Showing results for 
Search instead for 
Did you mean: 
Community Manager

Do I understand encryption correctly?

I have always encrypted my hdd but have never really understood what, exactly, is happening. Now I have bought a 60gb Intel 520 series SSD I see it advertises that the drive has 128bit encryption so I want to weigh up my options.

My understanding of drive encryption...


All encryption is controlled/performed by AES? and AES is integrated into the Intel ATA controller. To decrypt a drive you need the encryption key (a long string of digits and/or characters) and the key is stored on the ATA controller using TPM. To access/activate the key you need to set a password and enter the password each time you boot up.

If you don't have TPM (like me) you can store the key on a USB stick and make sure the stick is plugged into the computer when you boot up.


For a drive to be decrypted you must have the ATA controller that encrypted the drive and the encryption key (or access to it via TPM and the password).

So if the motherboard dies, the ATA controller is no longer usable and you lose your data??

If someone takes the entire computer the data is essentially protected by your password? (if you have TPM)

OR... as long as you have the key you can decrypt. If you use TPM the key is buried amongst your motherboard and not known/difficult to get.

SSD with AES

So then I bought the SSD drive which has 128bit AES. This means the drive can encrypt itself and the ATA controller is not part of the process.

And that is all I know. Is the key stored on the ATA controller using TPM and protected by a password? Can you decrypt the drive using just the encryption key because AES is on the drive. If I encrypt my SSD using the 128bit AES can I continue to use a usb stick to decrypt?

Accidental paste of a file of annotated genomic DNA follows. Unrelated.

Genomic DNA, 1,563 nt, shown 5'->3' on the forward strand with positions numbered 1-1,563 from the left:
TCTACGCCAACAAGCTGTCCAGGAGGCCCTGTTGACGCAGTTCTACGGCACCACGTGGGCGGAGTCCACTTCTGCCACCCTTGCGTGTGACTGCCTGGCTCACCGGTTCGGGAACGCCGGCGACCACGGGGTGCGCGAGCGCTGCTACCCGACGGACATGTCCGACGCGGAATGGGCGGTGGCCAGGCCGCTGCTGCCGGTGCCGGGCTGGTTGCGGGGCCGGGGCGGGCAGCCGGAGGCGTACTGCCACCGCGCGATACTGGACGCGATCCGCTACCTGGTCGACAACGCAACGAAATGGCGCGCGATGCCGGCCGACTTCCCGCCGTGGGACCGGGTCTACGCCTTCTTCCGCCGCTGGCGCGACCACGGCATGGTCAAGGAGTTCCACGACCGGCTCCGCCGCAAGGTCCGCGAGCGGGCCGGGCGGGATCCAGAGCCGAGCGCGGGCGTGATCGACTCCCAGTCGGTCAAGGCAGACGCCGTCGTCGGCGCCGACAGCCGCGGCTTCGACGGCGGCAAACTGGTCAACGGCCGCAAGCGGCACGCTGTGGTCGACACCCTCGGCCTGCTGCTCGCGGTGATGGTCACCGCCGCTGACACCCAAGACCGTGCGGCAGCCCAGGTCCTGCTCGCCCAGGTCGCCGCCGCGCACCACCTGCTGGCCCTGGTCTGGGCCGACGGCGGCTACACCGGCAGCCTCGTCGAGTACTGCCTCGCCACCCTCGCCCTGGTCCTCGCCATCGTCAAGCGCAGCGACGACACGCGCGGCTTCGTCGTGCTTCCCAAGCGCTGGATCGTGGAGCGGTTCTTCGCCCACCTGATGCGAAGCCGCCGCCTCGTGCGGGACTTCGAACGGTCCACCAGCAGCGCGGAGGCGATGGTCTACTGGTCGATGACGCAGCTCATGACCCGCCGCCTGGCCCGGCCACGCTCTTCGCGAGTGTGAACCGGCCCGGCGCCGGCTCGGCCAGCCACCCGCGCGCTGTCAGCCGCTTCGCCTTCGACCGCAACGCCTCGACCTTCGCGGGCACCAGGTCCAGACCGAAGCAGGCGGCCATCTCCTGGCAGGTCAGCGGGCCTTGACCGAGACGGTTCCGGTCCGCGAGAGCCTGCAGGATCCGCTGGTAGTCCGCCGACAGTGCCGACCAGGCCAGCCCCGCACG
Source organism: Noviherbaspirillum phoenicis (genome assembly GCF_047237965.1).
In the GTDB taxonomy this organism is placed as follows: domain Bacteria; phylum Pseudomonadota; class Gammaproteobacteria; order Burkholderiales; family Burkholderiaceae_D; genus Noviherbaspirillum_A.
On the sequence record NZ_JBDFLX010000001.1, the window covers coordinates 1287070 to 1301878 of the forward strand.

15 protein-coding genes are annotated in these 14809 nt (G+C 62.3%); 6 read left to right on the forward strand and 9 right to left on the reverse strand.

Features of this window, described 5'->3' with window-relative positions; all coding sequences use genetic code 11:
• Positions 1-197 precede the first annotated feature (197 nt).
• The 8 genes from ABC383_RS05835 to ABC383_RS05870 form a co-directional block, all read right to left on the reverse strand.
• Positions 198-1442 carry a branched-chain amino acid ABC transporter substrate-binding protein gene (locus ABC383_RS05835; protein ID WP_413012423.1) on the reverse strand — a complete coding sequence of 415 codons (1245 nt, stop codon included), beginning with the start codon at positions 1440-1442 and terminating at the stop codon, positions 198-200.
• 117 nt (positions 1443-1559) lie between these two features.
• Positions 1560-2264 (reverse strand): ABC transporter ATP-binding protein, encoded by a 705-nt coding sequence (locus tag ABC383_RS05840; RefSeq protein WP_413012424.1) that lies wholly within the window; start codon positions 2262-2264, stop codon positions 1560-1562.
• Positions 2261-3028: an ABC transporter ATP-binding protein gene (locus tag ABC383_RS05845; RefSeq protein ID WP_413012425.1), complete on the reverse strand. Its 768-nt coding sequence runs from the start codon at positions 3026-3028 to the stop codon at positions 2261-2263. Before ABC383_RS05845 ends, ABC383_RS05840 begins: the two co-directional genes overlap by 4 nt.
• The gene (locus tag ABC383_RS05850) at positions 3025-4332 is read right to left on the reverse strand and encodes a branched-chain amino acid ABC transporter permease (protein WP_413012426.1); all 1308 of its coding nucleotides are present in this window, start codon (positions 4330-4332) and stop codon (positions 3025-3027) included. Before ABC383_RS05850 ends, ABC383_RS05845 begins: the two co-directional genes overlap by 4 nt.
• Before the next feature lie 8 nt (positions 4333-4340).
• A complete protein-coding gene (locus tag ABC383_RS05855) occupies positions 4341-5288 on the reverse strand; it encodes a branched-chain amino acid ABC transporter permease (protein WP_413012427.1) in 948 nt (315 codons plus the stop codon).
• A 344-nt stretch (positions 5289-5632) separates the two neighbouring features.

Am I correct?

I don't have TPM on my netbook so I currently insert a usb stick to decrypt. I like it like this because the thought of my hdd being essentially protected by a password leaves me worried. I forget passwords.... particularly strong ones!

I am also unsure about how encryption affects real-time protection. Encryption is an excellent way of protecting data stored on a stolen device but does it stop people from viewing data whilst you are using the computer?

I currently use BitLocker on Windows 8... is using the encryption facility on the SSD a better option? I don't like the idea of a bog standard password being able to decrypt my drive. The only way to decrypt my drive is to enter the 48 digit key or use the usb stick.

Thanks and apologies for the long post!

0 Kudos
1 Reply

Thanks for posting your question.

The Intel® SSDs that support encryption include this feature always enabled and transparent for the user. This feature is not related to TPM*, Bitlocker* or any other encryption mechanism.

The only thing needed to start using this feature is to enter the Hard Drive password in your system BIOS, once you do that the data is encrypted and cannot be accessed if the drive is stolen, unless you have the password.

The information posted in the thread below may also be of help. Please note that the supported options in your BIOS may differ depending on the system manufacturer/model.

/message/212662# 212662 212662